We could've gotten a Game of Thrones game from Obsidian back in 2005
Game of Thrones is one of the biggest entertainment properties today. While the books began two decades ago and were critically praised, they didn't reach the heights of popularity that the show has. The season finale of the most recent season of the show pulled in over 16 million people setting a massive record. It's all people talk about the day after it airs and the show's popularity has let it spin off into other mediums such as video games.
Before the show came around and spawned two video games, a critically panned RPG and a Telltale game set in the universe of the show, there was almost a game published by EA and developed by Fallout New Vegas developer Obsidian Entertainment in 2005. While the studio was aware of the novels, they turned down the game.
"My feeling was, understanding the IP at the time, it's about this political intrigue, and people's connection to the IP is to all these characters - that's how the books are written, each chapter is a person and what's happening to them," CEO Feargus Urquhart told Eurogamer.
"Other than what weird stuff is going on beyond The Wall, and the dragons, and some hint [of fantasy/magic], there are no magic users, there are no clerics, no thieves. Basically there's dudes with swords and armour and a little bit of mysticism, but within the main land [the Seven Kingdoms] there's no goblins, no kobolds..."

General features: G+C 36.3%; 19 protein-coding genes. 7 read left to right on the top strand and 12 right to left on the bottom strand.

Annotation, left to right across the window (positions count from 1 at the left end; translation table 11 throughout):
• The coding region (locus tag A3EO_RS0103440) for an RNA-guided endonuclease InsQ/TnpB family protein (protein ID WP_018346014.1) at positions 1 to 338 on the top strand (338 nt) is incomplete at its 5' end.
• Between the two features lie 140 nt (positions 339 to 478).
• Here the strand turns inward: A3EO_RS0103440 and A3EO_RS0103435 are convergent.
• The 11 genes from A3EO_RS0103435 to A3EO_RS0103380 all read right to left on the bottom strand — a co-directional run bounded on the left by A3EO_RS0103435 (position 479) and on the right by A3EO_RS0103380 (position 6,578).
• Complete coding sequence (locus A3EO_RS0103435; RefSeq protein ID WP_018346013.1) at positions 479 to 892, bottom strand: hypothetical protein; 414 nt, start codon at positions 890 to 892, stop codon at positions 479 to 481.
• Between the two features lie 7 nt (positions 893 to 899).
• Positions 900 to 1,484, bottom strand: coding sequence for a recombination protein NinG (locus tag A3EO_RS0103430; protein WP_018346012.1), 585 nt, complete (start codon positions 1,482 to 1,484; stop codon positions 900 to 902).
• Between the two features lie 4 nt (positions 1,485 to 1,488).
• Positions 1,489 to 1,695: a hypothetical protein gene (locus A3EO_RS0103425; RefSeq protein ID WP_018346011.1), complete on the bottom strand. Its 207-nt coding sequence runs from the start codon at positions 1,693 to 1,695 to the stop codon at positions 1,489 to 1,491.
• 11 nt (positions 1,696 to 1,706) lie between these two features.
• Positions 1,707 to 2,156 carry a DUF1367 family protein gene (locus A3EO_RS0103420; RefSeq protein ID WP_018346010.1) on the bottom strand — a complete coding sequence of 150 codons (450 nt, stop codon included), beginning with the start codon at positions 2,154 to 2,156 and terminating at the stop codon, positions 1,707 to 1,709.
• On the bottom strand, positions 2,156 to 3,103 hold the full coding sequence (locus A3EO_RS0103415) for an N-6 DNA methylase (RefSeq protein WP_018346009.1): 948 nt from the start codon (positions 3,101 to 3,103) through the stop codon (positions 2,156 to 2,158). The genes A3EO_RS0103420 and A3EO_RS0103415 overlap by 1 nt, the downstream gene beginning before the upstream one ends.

"And," Obsidian co-founder and vice president of development Chris Parker added, "you can't give the player a character they can play that is important in this world. All of the important characters are all clearly spelled out and you can't even really go have a conversation with them."
"Looking back at it," added Urquhart, "the only thing we could have done is what BioWare did with Knights of the Old Republic. They basically said Episodes 1-6, you can't touch it, so we're just going to go way back. But even then some stuff had already been written about it in the [Star Wars] Expanded Universe. With George R. R. Martin there was no other... they talked about some history... we could have done that."
So, it sounds like the idea was turned down simply because there wasn't enough room for them to work with at the time. It makes sense but if they had actually gone through with it and would've been able to get sequels off the ground that lasted through today, Obsidian might be an entirely different studio.
Would you have liked to see a Game of Thrones game from Obsidian or do you have someone else you'd like to see develop one? Let us know in the comments below!